It is thought that CA3 pyramidal neurons communicate mainly through bursts of spikes rather than so-called trains of regular firing action potentials. Reports of both burst firing and nonburst firing CA3 cells suggest that they may fire with more than one output pattern. With the use of whole-cell recording methods we studied the firing properties of rat hippocampal pyramidal neurons in vitro within the CA3b subregion and found three distinct types of firing patterns. Approximately 37% of cells were regular firing where spikes generated by minimal current injection (rheobase) were elicited with a short latency and with stronger current intensities trains of spikes exhibited spike frequency adaptation (SFA). Another 46% of neurons exhibited a delayed onset at rheobase with a weakly-adapting firing pattern upon stronger stimulation. The remaining 17% of cells showed a burst-firing pattern, though only elicited in response to strong current injection and spontaneous bursts were never observed. Control experiments indicated that the distinct firing patterns were not due to our particular slicing methods or recording techniques. Finally, computer modeling was used to identify how relative differences in K+ conductances, specifically K(C), K(M), and K(D), between cells contribute to the different characteristics of the three types of firing patterns observed experimentally.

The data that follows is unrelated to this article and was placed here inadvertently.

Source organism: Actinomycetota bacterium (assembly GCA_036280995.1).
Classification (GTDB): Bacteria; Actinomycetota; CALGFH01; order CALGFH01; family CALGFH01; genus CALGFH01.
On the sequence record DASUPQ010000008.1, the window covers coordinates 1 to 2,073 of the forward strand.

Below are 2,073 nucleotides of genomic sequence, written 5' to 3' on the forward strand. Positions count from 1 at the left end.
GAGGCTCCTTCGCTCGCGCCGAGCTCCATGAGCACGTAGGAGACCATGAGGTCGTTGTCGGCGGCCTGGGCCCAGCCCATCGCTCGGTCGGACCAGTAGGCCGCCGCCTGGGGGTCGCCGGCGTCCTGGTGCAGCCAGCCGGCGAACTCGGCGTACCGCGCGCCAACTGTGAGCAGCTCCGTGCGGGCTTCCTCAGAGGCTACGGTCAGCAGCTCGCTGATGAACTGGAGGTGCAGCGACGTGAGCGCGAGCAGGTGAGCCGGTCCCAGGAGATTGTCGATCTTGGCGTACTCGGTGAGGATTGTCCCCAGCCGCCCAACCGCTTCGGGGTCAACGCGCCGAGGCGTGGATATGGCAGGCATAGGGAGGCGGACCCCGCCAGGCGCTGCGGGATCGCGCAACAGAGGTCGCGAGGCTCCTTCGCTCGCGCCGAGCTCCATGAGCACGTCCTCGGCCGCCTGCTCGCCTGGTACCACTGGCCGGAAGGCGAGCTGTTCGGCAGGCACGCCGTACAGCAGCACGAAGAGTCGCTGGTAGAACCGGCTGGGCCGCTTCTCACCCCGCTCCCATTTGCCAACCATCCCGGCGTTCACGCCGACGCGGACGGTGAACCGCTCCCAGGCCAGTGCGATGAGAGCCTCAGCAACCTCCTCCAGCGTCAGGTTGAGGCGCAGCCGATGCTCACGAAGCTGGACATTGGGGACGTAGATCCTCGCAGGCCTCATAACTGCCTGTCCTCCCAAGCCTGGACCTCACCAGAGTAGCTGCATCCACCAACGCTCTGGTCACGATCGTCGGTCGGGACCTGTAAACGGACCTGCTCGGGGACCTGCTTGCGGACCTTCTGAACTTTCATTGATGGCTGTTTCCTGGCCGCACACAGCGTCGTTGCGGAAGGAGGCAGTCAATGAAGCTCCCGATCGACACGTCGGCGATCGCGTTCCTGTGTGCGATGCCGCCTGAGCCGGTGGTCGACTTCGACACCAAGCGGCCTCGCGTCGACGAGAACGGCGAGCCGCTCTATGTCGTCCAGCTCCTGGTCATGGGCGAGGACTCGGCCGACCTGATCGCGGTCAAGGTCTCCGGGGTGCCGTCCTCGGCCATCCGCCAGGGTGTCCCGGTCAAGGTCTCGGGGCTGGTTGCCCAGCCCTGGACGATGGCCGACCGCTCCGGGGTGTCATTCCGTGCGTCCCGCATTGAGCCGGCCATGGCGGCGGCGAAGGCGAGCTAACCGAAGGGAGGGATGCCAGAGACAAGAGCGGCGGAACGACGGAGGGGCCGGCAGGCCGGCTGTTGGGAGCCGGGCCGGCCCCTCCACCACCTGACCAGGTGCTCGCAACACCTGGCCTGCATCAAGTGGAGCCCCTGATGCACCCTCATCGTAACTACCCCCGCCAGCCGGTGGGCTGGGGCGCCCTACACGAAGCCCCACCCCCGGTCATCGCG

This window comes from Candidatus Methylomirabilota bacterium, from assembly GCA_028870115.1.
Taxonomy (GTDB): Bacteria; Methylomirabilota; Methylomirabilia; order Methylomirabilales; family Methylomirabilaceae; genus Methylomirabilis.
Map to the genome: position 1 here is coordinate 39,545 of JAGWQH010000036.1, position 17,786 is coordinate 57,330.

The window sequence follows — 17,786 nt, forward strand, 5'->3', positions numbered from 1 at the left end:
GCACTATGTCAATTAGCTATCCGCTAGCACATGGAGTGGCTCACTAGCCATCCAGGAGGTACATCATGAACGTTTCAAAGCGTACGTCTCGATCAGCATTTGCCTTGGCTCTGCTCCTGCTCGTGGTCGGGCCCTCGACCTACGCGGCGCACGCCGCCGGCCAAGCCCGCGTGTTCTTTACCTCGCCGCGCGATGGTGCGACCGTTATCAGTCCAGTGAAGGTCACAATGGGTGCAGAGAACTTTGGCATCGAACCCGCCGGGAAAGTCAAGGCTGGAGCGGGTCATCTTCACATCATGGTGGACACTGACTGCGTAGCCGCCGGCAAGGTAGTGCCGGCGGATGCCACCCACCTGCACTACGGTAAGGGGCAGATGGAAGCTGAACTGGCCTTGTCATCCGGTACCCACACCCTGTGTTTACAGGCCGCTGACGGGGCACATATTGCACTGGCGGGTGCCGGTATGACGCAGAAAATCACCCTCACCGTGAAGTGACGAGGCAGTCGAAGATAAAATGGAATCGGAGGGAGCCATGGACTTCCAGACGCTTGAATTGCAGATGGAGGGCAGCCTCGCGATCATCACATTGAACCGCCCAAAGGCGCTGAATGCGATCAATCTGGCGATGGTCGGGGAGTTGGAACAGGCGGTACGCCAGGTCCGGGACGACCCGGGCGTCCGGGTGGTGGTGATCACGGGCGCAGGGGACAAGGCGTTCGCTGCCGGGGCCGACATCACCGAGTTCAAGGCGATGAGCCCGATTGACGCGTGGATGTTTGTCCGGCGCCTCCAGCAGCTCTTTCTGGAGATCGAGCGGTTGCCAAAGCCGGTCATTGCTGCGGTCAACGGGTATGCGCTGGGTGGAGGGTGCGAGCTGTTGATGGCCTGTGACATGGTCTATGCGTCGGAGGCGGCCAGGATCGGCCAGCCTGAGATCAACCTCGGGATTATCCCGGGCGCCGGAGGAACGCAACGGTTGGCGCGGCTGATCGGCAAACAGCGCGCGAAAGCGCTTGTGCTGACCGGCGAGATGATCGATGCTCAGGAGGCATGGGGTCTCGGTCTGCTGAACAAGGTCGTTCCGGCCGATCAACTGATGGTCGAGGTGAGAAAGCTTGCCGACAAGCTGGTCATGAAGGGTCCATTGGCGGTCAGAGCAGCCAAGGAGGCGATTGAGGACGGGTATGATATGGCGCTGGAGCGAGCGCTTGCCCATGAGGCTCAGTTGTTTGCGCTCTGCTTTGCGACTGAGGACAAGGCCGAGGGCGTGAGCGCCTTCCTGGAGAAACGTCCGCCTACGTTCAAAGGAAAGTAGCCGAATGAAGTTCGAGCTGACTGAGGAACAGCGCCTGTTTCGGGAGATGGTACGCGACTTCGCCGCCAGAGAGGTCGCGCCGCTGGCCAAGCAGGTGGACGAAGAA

(c) 2008 Wiley-Liss, Inc.